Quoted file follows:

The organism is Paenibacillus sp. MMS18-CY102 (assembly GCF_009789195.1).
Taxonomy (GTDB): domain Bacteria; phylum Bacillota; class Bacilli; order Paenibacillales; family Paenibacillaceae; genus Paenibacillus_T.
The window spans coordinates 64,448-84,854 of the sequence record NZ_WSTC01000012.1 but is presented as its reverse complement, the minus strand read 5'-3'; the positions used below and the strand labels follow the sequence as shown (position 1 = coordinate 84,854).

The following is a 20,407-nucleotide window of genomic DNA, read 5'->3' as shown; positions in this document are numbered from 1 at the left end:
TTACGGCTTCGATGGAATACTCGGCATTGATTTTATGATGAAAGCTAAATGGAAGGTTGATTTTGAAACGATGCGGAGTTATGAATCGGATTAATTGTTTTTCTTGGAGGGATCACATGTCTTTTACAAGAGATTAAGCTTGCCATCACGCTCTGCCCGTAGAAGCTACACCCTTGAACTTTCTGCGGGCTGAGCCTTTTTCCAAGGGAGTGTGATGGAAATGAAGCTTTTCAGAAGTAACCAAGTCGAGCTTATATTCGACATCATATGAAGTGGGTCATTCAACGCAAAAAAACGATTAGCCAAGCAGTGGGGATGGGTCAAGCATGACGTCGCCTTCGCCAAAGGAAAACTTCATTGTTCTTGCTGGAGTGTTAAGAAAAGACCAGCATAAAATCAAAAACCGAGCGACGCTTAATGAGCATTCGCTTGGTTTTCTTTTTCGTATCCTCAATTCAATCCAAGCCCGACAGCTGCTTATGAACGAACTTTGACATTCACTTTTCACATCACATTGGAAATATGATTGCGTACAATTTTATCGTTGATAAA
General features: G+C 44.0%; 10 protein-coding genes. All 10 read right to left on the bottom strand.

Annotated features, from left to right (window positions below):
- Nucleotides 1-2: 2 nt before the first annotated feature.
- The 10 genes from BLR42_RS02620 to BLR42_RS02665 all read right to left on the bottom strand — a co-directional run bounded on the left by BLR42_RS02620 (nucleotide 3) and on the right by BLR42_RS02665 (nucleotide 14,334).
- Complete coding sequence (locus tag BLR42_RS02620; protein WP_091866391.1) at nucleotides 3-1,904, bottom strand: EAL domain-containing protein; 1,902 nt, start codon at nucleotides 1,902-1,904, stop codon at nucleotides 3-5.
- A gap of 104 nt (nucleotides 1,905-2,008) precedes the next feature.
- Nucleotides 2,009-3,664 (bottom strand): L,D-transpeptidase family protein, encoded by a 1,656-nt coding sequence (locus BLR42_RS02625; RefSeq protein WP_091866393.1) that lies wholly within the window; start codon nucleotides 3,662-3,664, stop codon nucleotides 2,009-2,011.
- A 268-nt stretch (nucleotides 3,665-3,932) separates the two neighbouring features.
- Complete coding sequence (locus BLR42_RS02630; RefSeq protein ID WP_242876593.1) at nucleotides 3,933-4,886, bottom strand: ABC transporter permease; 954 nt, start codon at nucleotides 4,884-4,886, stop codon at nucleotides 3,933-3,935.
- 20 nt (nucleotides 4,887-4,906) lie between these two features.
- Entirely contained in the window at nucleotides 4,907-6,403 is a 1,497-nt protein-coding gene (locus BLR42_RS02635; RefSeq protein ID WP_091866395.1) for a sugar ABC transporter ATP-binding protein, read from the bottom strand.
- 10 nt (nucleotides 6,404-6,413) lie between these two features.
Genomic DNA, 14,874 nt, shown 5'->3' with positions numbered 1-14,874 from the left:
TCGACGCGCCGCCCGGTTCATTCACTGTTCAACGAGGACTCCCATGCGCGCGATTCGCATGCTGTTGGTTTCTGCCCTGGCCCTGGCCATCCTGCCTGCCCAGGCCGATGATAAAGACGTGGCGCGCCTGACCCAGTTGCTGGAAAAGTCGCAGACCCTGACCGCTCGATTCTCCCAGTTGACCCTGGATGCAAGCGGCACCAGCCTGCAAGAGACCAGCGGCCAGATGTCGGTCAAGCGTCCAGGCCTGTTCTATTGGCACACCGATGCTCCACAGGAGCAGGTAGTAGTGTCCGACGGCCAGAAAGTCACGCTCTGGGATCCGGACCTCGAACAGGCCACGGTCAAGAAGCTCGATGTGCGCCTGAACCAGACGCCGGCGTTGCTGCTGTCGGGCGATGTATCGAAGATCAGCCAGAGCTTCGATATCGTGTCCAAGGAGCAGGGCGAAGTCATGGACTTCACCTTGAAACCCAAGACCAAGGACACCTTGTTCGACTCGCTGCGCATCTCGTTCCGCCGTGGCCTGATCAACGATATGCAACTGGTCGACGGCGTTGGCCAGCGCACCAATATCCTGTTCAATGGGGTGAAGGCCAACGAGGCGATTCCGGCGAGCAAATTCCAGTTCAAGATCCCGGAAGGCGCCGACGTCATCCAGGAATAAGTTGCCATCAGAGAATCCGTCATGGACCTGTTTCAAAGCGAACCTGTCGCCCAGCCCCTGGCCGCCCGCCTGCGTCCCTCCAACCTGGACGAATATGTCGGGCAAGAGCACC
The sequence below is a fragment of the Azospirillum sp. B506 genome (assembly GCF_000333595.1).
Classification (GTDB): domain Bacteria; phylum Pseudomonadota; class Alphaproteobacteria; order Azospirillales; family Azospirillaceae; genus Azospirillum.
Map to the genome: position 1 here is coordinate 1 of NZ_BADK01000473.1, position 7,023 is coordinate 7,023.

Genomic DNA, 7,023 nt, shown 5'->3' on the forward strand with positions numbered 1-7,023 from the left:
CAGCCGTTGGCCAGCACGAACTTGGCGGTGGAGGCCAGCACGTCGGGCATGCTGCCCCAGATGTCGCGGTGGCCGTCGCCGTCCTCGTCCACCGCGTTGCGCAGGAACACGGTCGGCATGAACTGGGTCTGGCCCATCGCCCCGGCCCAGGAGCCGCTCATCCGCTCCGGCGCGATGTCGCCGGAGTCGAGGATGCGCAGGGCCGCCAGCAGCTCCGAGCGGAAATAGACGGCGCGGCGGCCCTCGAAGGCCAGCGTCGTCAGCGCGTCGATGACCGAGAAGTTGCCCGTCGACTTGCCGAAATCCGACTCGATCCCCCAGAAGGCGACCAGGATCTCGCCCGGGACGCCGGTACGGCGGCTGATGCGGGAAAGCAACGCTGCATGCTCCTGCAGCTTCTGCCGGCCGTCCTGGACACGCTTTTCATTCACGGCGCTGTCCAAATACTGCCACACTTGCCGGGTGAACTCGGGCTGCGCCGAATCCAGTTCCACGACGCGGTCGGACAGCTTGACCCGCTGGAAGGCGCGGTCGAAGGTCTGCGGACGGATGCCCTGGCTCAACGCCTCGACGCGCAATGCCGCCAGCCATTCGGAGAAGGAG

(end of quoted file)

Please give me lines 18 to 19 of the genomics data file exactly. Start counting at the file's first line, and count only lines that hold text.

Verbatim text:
Genomic DNA, 14,874 nt, shown 5'->3' with positions numbered 1-14,874 from the left:
TCGACGCGCCGCCCGGTTCATTCACTGTTCAACGAGGACTCCCATGCGCGCGATTCGCATGCTGTTGGTTTCTGCCCTGGCCCTGGCCATCCTGCCTGCCCAGGCCGATGATAAAGACGTGGCGCGCCTGACCCAGTTGCTGGAAAAGTCGCAGACCCTGACCGCTCGATTCTCCCAGTTGACCCTGGATGCAAGCGGCACCAGCCTGCAAGAGACCAGCGGCCAGATGTCGGTCAAGCGTCCAGGCCTGTTCTATTGGCACACCGATGCTCCACAGGAGCAGGTAGTAGTGTCCGACGGCCAGAAAGTCACGCTCTGGGATCCGGACCTCGAACAGGCCACGGTCAAGAAGCTCGATGTGCGCCTGAACCAGACGCCGGCGTTGCTGCTGTCGGGCGATGTATCGAAGATCAGCCAGAGCTTCGATATCGTGTCCAAGGAGCAGGGCGAAGTCATGGACTTCACCTTGAAACCCAAGACCAAGGACACCTTGTTCGACTCGCTGCGCATCTCGTTCCGCCGTGGCCTGATCAACGATATGCAACTGGTCGACGGCGTTGGCCAGCGCACCAATATCCTGTTCAATGGGGTGAAGGCCAACGAGGCGATTCCGGCGAGCAAATTCCAGTTCAAGATCCCGGAAGGCGCCGACGTCATCCAGGAATAAGTTGCCATCAGAGAATCCGTCATGGACCTGTTTCAAAGCGAACCTGTCGCCCAGCCCCTGGCCGCCCGCCTGCGTCCCTCCAACCTGGACGAATATGTCGGGCAAGAGCACC